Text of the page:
Impact of mining and nuclear projects on Australia's indigenous communities.
Uranium mines in so many cases are on indigenous lands, and Australia is no exception. Narbarlek, Ranger, Roxby Downs and Beverley have all impacted on the indigenous people of this country.
Any consideration of an expansion for uranium mining and nuclear projects in Australia must fully consider the disproportionate impact of these on indigenous communities and seek full and informed consent from all of those in these communities. To be truly "informed", decision making processes must take into account the disadvantages already experienced by that community.
There are numerous examples of how the nuclear industry has been resisted by indigenous communities in Australia. One is the example of the proposed uranium mine in Jabiluka in the Northern Territory. The Traditional Owners, the Mirrar people, resisted this intrusion into their country and won, although their resistance continues necessarily today as the uranium deposit at Jabiluka is large and nuclear industry interest has not waned. The cultural, social and health consequences of the Ranger mine undoubtably informed their decision and helped them to take their strong and patient position, which they pursued peacefully through harnessing a broad cross-section of the Australian and international community through legal means, diplomacy, education and lobbying efforts over many years.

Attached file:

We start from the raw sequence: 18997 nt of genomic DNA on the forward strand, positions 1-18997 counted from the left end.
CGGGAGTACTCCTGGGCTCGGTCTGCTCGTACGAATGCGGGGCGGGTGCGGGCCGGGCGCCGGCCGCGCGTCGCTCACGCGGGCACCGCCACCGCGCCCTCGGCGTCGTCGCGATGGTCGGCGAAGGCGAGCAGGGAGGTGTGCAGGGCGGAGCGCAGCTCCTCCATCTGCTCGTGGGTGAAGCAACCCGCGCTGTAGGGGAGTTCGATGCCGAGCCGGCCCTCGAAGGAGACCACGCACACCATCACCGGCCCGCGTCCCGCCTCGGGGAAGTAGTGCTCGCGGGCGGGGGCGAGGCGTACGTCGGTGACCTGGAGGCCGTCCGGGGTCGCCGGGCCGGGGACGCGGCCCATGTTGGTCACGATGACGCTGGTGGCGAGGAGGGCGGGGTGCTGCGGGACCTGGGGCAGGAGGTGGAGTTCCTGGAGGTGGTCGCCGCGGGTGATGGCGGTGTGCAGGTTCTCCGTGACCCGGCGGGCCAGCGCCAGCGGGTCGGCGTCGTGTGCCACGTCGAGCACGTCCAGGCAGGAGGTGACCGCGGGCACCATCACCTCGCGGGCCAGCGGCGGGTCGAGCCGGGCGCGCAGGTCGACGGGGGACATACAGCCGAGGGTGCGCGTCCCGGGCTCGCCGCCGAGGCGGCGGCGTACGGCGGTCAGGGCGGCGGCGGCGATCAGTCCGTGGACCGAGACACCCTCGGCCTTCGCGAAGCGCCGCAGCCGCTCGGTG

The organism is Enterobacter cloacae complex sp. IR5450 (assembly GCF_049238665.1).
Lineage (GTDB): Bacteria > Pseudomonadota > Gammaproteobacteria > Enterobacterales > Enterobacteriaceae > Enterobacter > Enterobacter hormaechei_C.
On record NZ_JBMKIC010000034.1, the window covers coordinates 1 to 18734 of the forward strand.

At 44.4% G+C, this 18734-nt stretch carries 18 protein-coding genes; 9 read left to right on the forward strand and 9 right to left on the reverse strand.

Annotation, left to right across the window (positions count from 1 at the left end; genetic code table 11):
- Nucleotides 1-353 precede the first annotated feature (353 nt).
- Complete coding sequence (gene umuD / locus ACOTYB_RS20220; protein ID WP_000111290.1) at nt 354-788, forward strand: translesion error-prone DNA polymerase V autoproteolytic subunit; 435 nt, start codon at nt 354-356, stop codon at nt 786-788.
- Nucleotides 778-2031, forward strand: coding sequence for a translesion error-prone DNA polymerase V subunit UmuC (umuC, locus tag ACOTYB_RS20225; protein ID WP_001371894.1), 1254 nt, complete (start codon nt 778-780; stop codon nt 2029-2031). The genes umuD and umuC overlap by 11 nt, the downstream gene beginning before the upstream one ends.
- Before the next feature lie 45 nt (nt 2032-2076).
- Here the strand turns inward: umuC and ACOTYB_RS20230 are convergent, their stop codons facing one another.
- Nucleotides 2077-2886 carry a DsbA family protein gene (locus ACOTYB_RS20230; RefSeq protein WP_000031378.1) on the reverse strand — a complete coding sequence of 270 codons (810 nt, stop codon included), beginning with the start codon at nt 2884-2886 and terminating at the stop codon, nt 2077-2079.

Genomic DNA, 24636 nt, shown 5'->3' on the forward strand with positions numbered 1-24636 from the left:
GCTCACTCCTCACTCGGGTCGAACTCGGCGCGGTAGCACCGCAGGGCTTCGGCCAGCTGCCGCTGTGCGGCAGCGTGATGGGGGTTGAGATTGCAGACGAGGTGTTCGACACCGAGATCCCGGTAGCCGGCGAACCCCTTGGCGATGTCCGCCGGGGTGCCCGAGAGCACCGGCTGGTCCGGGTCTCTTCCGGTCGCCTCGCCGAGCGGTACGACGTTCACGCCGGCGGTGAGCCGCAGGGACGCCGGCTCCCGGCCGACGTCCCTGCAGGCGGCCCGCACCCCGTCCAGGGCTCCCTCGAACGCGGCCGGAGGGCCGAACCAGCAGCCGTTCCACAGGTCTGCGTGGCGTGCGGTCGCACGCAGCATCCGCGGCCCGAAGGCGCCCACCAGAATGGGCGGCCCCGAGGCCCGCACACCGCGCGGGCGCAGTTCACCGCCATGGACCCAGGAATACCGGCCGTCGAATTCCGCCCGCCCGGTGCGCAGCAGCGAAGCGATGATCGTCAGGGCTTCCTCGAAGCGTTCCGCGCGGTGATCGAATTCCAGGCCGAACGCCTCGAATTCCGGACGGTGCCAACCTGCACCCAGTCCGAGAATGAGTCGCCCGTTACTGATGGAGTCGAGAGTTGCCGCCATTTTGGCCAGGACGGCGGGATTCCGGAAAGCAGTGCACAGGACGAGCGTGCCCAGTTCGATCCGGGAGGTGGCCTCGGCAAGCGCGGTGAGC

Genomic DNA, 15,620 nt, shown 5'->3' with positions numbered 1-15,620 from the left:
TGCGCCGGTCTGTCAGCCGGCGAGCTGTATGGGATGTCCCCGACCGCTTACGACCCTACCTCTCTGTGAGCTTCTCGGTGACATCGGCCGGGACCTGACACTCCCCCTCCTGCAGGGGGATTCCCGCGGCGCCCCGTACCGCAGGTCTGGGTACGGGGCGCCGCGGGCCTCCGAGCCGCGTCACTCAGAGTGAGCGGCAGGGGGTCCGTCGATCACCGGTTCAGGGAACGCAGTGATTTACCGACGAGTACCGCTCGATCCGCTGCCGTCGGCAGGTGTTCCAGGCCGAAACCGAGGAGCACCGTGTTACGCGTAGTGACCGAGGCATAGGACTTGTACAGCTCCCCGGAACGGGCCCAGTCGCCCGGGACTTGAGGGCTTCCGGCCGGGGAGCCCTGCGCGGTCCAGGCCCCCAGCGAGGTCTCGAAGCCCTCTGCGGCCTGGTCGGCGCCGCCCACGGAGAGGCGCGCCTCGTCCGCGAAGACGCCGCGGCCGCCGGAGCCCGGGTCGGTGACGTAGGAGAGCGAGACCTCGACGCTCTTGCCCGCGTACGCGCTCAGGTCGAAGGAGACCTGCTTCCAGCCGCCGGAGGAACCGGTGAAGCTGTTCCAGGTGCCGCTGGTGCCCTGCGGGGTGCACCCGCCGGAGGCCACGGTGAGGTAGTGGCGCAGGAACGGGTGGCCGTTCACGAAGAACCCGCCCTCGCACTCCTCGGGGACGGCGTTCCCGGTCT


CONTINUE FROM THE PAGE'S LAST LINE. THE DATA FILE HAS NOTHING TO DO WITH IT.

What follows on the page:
The outstanding Kungka Tjuta women's group of South Australia, whose terrible introduction to the power of the atom was the Maralinga and Emu Plains nuclear tests, demonstrated how they want no more to do with the nuclear fuel chain when they successfully resisted the establishment of a national radioactive waste dump on their land.
The short-term vision (with long-term problems) of most nuclear projects clashes with the very nature of traditional custodial care and management of country inherent in traditional indigenous communities. In terms of assessment, indigenous people are not provided with processes to input through traditional knowledge systems and this further disenfranchises them from the process. Therefore the impact of proposals and the lack of consideration for their traditional knowledge and concerns marginalises them further.
This is eloquently outlined by Yvonne Margarula, Mirrar Senior Traditional Owner in a submission to the 2005-2006 parliamentary inquiry into Australia's uranium industry, which read in part:
"Everyone seems to be only concerned with what is happening today or next year, yet no scientist can tell us what will happen at the mine site in a hundred years time when they are all gone and no-one cares. Again it will only be the Mirrar people looking after that place as we have done for thousands of years."